The internalization of externalities in the production of electricity: Willingness to pay for the attributes of a policy for renewable energy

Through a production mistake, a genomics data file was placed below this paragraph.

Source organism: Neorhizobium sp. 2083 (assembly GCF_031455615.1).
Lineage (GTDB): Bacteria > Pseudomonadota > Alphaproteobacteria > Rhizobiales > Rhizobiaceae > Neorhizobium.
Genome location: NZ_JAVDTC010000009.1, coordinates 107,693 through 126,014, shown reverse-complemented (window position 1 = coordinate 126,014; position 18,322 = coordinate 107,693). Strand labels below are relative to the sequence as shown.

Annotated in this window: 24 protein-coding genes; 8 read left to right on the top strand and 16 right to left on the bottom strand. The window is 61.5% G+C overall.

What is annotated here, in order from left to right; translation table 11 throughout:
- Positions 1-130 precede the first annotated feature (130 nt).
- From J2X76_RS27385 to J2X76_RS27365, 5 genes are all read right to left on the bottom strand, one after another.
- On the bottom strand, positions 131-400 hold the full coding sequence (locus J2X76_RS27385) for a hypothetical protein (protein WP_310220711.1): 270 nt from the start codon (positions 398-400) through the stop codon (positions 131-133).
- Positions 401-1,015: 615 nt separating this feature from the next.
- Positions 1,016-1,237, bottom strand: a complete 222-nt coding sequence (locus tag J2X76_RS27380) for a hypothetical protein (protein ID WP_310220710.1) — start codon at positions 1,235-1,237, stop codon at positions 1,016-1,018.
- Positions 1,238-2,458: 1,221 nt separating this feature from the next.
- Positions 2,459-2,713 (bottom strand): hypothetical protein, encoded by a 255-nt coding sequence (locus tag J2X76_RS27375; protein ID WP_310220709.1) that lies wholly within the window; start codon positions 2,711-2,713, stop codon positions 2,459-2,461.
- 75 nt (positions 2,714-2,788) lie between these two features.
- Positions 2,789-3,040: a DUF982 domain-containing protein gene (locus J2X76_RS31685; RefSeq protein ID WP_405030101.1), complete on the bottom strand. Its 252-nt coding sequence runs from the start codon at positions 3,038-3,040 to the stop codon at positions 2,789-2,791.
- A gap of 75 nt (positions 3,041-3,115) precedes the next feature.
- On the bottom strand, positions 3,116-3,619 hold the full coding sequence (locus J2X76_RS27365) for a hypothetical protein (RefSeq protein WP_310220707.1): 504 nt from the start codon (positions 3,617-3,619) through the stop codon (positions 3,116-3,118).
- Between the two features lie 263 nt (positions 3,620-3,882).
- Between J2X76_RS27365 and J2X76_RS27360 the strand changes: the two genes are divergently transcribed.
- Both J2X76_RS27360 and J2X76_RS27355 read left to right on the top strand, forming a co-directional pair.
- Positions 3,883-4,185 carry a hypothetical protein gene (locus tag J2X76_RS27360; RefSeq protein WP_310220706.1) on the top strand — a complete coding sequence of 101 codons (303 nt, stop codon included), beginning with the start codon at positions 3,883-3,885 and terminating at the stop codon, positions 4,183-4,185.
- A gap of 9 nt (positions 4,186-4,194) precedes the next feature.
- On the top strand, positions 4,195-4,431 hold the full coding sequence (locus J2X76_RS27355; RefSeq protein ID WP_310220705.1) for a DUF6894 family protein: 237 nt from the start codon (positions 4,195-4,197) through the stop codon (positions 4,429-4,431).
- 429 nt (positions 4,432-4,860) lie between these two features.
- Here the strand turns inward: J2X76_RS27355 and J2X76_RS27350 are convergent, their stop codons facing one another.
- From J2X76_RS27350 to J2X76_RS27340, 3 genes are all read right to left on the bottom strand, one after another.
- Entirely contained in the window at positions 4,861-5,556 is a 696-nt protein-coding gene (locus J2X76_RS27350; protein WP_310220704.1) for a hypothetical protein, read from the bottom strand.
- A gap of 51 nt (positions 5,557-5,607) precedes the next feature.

This paper investigates the willingness to pay of a sample of residents of Bath, England, for a hypothetical program that promotes the production of renewable energy. Using choice experiments, we assess the preferences of respondents for a policy for the promotion of renewable energy that: (i) contributes to the internalization of the external costs caused by fossil fuel technologies; (ii) affects the short-term security of energy supply; (iii) has an impact on the employment in the energy sector; and (iv) leads to an increase in the electricity bill. Responses to the choice questions show that our respondents are in favour of a policy for renewable energy and that they attach a high value to a policy that brings private and public benefits in terms of climate change and energy security benefits. Our results therefore suggest that consumers are willing to pay a higher price for electricity in order to internalize the external costs in terms of energy security, climate change and air pollution caused by the production of electricity.
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